This is why privatizing government functions is a bad idea is almost every circumstance but particularly in those that provide a direct service. Once a profit motive is introduced, it ceases to be about fulfilling a public need, now it becomes about making a profit by any means necessary. The idea of providing children a nutritious meal so they can grow and learn and contribute to society becomes a narrow and selfish pursuit of the bottom line. If children are left to go hungry, well, that’s capitalism for you!
It’s not as if they couldn’t feed them, the district has a policy where a student that can’t pay for the regular meal will be provided with a cheese sandwich and milk. It’s not the most appealing of meals but it will certainly keep a child fed. But instead, this privately run company decided that over twenty kids simply shouldn’t eat if it was going to cost the company money:
Parents said they were told by their children that some pupils in the cafeteria line had already picked up their lunch and were told at the checkout they had to throw it away.
Victoria Greaves, 11, a fifth grader at Coelho, said a cashier told her to throw away her lunch because there was not enough money in her account. She said she threw her meal away and got nothing to eat.
We’re left to wonder what the cashier planned on doing if the child refused to comply. Would they physically take the food away? Was the couple of dollars really that important?
The larger question that isn’t being asked yet is how did we come to a point where anyone can even think that depriving children of food is a moral thing to do? In the richest nation on Earth, are we so blinded by greed and the pursuit of the Holy Dollar that we don’t even consider that going out of our way to let a child go hungry to be the act of a sociopath? Would we rather throw food in the garbage than let someone eat it for free? Who thinks that way?
House Republicans recently proposed cuts to nutrition assistance that will kick 280,000 low-income children off automatic enrollment in the Free School Lunch and Breakfast Program. Those same kids and 1.5 million other people will also lose their Supplemental Nutrition Assistance Program (formerly food stamp benefits) that help them afford food at home.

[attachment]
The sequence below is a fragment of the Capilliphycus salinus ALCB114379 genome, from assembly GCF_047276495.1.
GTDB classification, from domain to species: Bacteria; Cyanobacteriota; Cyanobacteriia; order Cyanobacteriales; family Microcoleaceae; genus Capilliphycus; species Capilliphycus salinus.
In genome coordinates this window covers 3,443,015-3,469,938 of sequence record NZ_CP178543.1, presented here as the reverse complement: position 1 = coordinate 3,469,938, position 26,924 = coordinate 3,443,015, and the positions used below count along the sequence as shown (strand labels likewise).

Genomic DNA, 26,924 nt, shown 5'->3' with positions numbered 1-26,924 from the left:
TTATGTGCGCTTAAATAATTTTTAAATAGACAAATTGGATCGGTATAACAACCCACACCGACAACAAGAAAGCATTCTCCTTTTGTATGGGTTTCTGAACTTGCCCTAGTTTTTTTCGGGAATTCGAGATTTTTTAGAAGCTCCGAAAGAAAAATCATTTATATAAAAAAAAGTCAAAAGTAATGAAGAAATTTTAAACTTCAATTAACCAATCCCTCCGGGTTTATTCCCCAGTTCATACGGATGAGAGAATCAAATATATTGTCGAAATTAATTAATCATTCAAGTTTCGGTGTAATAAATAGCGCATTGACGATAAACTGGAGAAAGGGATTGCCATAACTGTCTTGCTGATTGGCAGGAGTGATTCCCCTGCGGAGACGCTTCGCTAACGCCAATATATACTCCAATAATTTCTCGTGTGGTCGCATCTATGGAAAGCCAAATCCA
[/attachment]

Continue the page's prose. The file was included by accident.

Ah. Well, that explains that, doesn’t it?
I’m defending tacky, it’s a very exciting word to me. in a state of disrepair, in poor taste and sicking to everything. tar and feathers, broken windows. plus it has a good sound, the “ck-ie”
tacky is the most disgusting word in style vocabulary
but i really love “gauche” as a positive, no?
i love the word gauche. it’s thrilling and lush, it reminds me of a pink water bed with lots of money on top
i think it is exciting to me partly because there’s no word in my language (swedish) that is “tacky”, to me it exists only in english, meaning there is an inherent distance in my using it becuase (to me) it’s so connected to british and north american culture. even though I think I’ve been somewhat aware of its violent use ever since I learned the word, it has still always been a word that comes with a powerful presence, it’s very attractive and enchanting. (which may or may not be part of said classism)
oh yeah that’s interesting! the space between words in languages is fascinating. i’d love a compilation of untranslatable words about class and fashion and identity, i bet there’s a lot in different languages. it peeks into the anxiety and priority of class visibility and clothes into each culture. if a word doesn’t exist does it mean it’s not as important? if there are twenty different kinds of ways to say an idea does it mean it’s always on the mind? i love words.
people with money. only people with money
travelling the world, “dropping everything” and moving to another city/state/country, majoring in your liberal arts interest of choice, applying/going to your dream college/university, buying your dream house, working at your dream job, cultivating/building/guiding your own dreams, dreaming. living.